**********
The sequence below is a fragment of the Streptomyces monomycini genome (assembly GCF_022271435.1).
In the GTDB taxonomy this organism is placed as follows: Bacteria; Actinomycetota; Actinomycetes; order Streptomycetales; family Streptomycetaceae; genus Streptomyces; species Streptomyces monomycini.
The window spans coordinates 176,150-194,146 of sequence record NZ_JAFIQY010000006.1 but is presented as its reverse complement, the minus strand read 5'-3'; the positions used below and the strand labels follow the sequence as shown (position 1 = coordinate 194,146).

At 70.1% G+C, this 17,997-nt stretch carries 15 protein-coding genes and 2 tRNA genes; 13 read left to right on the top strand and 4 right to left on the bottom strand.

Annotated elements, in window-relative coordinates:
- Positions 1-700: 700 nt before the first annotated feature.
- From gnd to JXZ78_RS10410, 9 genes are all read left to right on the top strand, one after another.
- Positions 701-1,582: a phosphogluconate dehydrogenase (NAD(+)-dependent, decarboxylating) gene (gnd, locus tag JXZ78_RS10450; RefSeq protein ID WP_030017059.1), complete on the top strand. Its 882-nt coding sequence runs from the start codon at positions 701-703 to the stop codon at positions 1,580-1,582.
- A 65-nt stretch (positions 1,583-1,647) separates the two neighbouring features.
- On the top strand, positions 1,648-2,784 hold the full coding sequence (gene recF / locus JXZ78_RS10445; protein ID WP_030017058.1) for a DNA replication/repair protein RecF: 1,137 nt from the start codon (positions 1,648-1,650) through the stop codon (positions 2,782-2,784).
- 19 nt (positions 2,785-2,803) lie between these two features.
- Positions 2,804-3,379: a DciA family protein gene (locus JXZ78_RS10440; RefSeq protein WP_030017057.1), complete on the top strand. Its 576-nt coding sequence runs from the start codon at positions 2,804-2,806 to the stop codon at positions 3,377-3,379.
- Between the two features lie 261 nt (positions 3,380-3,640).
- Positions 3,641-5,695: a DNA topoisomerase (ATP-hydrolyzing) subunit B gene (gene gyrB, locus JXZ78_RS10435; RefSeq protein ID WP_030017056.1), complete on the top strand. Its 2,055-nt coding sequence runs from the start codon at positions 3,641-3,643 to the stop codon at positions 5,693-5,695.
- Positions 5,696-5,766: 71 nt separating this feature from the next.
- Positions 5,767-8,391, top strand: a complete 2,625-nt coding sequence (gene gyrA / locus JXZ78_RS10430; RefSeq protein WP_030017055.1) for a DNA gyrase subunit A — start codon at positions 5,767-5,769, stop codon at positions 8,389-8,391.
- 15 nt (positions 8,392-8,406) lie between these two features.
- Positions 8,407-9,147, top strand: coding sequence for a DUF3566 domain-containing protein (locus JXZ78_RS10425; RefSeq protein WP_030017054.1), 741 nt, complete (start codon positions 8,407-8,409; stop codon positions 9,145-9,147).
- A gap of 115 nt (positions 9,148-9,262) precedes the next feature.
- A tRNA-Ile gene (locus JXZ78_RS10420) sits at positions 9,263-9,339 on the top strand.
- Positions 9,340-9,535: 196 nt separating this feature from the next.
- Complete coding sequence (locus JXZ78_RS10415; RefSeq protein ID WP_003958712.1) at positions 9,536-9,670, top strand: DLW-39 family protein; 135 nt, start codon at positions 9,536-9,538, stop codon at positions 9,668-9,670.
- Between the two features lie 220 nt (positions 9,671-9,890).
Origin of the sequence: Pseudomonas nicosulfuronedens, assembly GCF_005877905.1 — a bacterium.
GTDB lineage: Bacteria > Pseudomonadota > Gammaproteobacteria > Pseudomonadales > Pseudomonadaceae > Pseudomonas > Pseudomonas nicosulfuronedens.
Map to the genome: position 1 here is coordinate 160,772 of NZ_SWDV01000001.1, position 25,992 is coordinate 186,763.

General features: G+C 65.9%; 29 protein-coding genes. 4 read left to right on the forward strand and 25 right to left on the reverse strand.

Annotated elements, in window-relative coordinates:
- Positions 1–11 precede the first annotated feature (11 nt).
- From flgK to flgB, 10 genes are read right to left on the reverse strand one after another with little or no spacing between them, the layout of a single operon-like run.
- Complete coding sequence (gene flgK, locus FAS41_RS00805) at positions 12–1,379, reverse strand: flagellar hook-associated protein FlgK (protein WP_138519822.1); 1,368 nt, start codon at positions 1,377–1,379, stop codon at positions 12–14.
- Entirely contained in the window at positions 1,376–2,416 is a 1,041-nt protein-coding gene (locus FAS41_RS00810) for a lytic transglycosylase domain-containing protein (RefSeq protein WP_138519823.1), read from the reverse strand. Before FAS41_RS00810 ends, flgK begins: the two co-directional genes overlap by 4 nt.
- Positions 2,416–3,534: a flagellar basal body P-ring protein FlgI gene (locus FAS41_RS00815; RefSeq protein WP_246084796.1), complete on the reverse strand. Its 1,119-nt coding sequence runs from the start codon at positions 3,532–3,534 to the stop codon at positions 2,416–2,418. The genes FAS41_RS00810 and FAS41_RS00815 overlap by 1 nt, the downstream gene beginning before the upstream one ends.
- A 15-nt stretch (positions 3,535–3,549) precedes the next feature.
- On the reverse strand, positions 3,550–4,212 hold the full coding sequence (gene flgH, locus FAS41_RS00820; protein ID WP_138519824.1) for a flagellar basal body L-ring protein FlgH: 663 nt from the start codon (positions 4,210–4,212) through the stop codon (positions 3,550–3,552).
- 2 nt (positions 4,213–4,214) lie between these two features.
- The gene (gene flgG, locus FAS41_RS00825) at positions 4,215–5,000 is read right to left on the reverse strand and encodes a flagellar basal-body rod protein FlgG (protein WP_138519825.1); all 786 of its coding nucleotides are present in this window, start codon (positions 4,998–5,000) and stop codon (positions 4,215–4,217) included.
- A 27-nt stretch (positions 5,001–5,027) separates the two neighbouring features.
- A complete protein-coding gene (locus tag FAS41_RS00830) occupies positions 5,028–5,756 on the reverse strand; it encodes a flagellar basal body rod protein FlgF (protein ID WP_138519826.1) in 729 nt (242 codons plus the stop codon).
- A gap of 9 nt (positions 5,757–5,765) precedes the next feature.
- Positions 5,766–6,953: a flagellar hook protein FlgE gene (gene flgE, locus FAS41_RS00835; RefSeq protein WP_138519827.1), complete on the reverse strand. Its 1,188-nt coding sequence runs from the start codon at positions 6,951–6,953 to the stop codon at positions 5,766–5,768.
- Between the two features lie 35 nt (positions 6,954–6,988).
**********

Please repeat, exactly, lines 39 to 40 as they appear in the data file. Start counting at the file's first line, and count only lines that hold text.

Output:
- A complete protein-coding gene (locus tag FAS41_RS00830) occupies positions 5,028–5,756 on the reverse strand; it encodes a flagellar basal body rod protein FlgF (protein ID WP_138519826.1) in 729 nt (242 codons plus the stop codon).
- A gap of 9 nt (positions 5,757–5,765) precedes the next feature.